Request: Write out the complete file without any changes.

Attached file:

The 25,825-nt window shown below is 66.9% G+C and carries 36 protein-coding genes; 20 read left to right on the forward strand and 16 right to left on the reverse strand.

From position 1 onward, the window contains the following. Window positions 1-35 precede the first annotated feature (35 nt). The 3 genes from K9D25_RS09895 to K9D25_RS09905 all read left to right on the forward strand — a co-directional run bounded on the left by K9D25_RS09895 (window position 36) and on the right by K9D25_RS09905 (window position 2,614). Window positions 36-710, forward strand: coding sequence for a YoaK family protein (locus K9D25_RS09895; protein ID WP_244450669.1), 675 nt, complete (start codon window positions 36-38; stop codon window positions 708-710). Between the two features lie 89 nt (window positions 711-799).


The 25,825-nt window shown below is 66.9% G+C and carries 36 protein-coding genes; 20 read left to right on the forward strand and 16 right to left on the reverse strand.

From position 1 onward, the window contains the following. Window positions 1-35 precede the first annotated feature (35 nt). The 3 genes from K9D25_RS09895 to K9D25_RS09905 all read left to right on the forward strand — a co-directional run bounded on the left by K9D25_RS09895 (window position 36) and on the right by K9D25_RS09905 (window position 2,614). Window positions 36-710, forward strand: coding sequence for a YoaK family protein (locus K9D25_RS09895; protein ID WP_244450669.1), 675 nt, complete (start codon window positions 36-38; stop codon window positions 708-710). Between the two features lie 89 nt (window positions 711-799).